Objective This study was aimed to establish a reference interval for high-sensitivity cardiac troponin I (hs-cTnI) in umbilical cord blood of infants and to assess its association with the risk of predetermined early neonatal outcomes in a high-acuity tertiary care hospital.
Study Design Umbilical cord-blood samples were collected and hs-cTnI was measured in all infants born between August 2015 and September 2015 at McMaster Children's Hospital (n = 256). Gestational age, birth weight, Apgar's scores, age in days at which feeding was established, neonatal intensive care unit (NICU) admission, and discharge in days after birth were recorded.
Results The 90th, 95th, and 99th percentiles for the term infant subcohort were 19.75, 41.45, and 166.30 ng/L, respectively. We observed decreased mean gestational ages and birth weights in both the 90th (37.7 weeks; 2,961.4 g) and 95th percentiles (37.1 weeks; 2,709.9 g) when compared with the remaining infants. Moreover, levels of hs-cTnI were significantly higher in infants with respiratory distress requiring intervention (p < 0.05), low birth weight infants (p < 0.01), preterm infants (p < 0.001), and those requiring NICU admission (p < 0.01). Multiple linear regression of the recorded demographic factors revealed prematurity (gestational age <35 weeks: coefficient 0.346 ± 0.160, p < 0.05; gestational age <37 weeks: coefficient 0.253 ± 0.105, p < 0.05) and male sex (coefficient 0.138 ± 0.047; p < 0.01) to be most predictive of log-hs-cTnI levels.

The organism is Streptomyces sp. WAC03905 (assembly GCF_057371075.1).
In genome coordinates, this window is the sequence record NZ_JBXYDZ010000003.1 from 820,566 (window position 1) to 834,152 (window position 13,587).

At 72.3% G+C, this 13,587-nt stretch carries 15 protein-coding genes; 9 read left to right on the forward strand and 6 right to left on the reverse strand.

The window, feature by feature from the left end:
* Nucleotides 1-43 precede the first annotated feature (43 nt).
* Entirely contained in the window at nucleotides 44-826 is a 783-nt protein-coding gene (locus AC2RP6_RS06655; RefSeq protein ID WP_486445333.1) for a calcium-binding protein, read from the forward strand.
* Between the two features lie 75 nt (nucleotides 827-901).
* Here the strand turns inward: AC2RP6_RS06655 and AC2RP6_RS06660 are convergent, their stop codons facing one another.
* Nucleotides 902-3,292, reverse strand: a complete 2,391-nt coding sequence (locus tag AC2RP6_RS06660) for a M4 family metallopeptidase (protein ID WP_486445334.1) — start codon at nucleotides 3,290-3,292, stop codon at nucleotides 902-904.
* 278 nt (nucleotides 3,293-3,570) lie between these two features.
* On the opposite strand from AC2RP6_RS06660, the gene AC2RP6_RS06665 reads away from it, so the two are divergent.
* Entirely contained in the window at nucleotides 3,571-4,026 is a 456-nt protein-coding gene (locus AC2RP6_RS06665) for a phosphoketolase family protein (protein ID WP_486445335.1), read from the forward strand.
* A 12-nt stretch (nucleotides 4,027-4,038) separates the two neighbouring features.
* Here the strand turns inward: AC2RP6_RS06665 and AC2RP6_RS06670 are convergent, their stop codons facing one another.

Conclusion This study establishes the reference values for cord-blood hs-cTnI in infants at a tertiary care center. Premature and sick infants requiring NICU admission had significantly higher levels of hs-cTnI.